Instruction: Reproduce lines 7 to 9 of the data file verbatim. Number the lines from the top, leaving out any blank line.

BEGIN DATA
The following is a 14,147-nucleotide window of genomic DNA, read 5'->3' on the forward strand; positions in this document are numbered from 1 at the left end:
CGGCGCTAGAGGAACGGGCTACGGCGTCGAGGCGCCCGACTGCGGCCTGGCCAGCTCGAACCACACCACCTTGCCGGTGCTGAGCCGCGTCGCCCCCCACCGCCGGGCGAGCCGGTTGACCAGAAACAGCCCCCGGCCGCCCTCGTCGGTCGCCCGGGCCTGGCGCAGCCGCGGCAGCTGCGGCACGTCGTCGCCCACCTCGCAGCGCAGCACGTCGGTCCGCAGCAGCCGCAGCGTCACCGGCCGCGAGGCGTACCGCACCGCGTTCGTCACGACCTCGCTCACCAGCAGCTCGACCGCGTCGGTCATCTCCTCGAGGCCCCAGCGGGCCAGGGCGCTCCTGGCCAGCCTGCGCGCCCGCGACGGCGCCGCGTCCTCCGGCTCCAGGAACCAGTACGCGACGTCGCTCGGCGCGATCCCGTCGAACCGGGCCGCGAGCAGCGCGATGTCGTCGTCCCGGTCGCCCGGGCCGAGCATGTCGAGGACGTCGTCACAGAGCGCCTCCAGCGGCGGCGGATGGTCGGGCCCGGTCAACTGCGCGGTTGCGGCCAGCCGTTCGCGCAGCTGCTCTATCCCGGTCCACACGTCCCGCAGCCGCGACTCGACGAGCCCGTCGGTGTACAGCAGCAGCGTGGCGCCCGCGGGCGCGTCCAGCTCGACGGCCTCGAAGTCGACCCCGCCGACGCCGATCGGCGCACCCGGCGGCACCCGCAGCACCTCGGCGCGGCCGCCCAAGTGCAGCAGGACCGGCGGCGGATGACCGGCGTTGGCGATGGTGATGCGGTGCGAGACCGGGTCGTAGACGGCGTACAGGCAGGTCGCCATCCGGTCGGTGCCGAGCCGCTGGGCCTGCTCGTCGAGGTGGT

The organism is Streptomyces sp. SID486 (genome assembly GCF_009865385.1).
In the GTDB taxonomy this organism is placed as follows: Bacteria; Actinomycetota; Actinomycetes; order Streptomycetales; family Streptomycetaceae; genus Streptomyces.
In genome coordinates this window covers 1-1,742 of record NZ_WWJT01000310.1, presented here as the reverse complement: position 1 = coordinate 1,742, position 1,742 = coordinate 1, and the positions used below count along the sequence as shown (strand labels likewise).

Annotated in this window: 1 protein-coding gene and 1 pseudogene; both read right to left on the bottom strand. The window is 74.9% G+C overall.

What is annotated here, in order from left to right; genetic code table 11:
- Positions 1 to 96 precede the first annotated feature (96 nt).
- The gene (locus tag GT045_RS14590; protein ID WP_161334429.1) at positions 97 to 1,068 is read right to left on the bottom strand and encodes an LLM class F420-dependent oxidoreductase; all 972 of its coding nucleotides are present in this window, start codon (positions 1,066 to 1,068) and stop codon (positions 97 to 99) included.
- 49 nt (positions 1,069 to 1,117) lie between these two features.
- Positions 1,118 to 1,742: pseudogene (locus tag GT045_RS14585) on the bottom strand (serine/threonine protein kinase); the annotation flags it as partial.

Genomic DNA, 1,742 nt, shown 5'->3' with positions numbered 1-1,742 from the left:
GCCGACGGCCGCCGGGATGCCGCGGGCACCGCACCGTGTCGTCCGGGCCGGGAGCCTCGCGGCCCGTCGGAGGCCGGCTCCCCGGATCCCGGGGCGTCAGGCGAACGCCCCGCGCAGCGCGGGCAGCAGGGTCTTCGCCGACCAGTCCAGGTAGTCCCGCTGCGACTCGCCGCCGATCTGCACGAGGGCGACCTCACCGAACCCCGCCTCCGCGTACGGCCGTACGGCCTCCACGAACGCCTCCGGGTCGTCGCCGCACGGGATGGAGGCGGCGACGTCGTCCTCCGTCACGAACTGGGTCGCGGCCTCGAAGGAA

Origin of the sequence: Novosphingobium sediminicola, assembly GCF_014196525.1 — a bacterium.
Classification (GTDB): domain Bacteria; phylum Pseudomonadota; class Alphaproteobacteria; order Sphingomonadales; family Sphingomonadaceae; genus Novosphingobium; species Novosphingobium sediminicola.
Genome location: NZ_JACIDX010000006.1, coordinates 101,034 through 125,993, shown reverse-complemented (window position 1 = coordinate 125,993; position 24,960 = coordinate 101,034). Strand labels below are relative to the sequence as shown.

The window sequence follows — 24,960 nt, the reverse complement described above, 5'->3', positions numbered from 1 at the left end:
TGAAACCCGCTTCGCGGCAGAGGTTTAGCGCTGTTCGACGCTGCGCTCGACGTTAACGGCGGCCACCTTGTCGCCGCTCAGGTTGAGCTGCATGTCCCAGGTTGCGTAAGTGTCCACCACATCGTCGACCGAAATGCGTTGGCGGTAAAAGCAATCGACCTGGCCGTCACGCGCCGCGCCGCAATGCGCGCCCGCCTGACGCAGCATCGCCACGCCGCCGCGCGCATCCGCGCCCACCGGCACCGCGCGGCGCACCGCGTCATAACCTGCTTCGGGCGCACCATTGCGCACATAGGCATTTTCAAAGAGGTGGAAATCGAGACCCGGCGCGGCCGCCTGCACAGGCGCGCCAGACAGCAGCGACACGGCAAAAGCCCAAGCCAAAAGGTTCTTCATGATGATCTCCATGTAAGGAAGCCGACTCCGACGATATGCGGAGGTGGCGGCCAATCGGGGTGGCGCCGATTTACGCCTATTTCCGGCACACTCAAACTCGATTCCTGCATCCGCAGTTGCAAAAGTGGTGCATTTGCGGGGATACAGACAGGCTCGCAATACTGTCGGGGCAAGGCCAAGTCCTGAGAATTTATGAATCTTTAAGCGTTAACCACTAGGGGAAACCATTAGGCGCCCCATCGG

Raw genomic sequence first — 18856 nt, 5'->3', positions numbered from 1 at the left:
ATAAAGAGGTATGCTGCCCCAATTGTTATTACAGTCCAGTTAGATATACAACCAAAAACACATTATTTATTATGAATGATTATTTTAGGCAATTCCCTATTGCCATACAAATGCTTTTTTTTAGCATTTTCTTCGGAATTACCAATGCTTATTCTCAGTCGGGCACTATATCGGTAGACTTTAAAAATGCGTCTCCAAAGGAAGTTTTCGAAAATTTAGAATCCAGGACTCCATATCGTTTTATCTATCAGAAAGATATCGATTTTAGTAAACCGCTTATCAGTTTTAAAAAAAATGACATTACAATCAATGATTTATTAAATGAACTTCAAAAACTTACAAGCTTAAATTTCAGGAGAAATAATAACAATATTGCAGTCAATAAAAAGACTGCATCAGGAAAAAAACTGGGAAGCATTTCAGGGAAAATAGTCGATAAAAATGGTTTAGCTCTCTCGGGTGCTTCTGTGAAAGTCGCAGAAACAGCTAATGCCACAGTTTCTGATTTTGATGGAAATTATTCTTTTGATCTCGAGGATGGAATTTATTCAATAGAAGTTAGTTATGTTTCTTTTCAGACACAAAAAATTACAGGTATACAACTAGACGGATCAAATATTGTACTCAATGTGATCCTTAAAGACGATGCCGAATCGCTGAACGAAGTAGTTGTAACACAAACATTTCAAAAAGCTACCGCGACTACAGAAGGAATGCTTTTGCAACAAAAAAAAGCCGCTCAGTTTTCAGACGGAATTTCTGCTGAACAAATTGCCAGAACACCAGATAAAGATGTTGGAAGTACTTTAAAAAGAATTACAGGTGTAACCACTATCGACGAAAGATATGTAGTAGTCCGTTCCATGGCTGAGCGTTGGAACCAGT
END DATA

What is annotated here, in order from left to right; genetic code table 11:
- Positions 1 to 96 precede the first annotated feature (96 nt).
- The gene (locus tag GT045_RS14590; protein ID WP_161334429.1) at positions 97 to 1,068 is read right to left on the bottom strand and encodes an LLM class F420-dependent oxidoreductase; all 972 of its coding nucleotides are present in this window, start codon (positions 1,066 to 1,068) and stop codon (positions 97 to 99) included.